1469: Humphrey and Charles Neville, Lancastrians

On this date in 1469, Lancastrian nobleman Sir Humphrey Neville and his brother Charles were beheaded at York under the eyes of King Edward IV.

These Nevilles — cousins to the Bastard of Faulconbridge, who we have met previously in these pages — lost their heads in the Lancastrian cause during England’s War(s) of the Roses over royal legitimacy.

For the Nevilles, as indeed for the House of Lancaster in general, everything had gone pear-shaped with the 1461 deposition of the feebleminded Lancastrian ruler Henry VI. That seated on Albion’s throne the Yorkist contender Edward IV; the imprisoned Henry’s queen, Margaret of Anjou — who had already been the effective sovereign in view of Henry’s mental incapacitation — retreated to Scotland. Humphrey Neville was among the irreconcilable Lancastrians who went with her; he would be captured raiding into England later that same year of 1461.

The House of Neville being one of the greatest in northern England (and having under its roof adherents to both white rose and red), Neville had his life secured by royal pardon and even received a knighthood from the usurping king — just the messy expediency of court politics.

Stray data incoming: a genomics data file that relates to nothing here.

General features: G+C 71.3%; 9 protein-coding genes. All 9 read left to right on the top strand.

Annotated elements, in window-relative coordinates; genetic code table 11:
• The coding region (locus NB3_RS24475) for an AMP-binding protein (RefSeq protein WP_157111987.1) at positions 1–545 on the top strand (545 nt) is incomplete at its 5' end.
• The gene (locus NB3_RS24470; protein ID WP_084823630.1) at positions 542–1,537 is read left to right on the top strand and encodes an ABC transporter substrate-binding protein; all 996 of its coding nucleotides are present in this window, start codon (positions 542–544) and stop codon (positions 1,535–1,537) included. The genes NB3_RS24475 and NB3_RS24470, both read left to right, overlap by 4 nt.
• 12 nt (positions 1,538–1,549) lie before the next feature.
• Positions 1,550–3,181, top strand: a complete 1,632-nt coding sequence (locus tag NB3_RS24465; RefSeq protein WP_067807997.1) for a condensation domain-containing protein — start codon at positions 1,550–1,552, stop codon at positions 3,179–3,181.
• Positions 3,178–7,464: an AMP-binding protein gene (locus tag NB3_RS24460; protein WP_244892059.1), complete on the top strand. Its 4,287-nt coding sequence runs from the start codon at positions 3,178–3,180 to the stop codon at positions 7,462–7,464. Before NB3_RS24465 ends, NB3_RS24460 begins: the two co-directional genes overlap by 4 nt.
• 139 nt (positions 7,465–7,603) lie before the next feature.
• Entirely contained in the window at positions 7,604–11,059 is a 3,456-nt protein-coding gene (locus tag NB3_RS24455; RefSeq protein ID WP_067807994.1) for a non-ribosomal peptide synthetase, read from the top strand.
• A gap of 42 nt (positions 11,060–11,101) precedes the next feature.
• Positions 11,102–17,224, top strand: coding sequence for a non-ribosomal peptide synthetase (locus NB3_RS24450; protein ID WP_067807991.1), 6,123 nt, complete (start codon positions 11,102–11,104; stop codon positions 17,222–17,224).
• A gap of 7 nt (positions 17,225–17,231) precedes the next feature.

The problem was that Neville just wouldn’t stay bought. 1464 finds him back in the field on the wrong team when the Lancastrians were routed at the Battle of Hexham; it is said that he hied himself thereafter to a cave on the banks of the Derwent and survived an outlaw, for five long years.

In 1469 Neville reappeared on the scene along with the shattered Lancastrian cause when the “Kingmaker” Earl of Warwick (yet another Neville) turned against King Edward and took him into custody — with the invaluable assistance of various northern disturbances in favor of the Lancastrian cause, a ruckus that Humphrey Neville probably helped to raise.

Warwick, however, found his own position as jailer of the king untenable. Neither could he himself quell the Lancastrian ultras who intended a proper restoration and not merely leveraging the royal prisoner — so to Warwick’s chagrin, he was forced to release King Edward in order to raise the army needed to move against the Lancastrian rebels who were supposed to be his allies.

Neville’s rising, and then Neville himself, were dispatched with ease — but the cost of doing so was the imminent failure of the entire Lancastrian movement.

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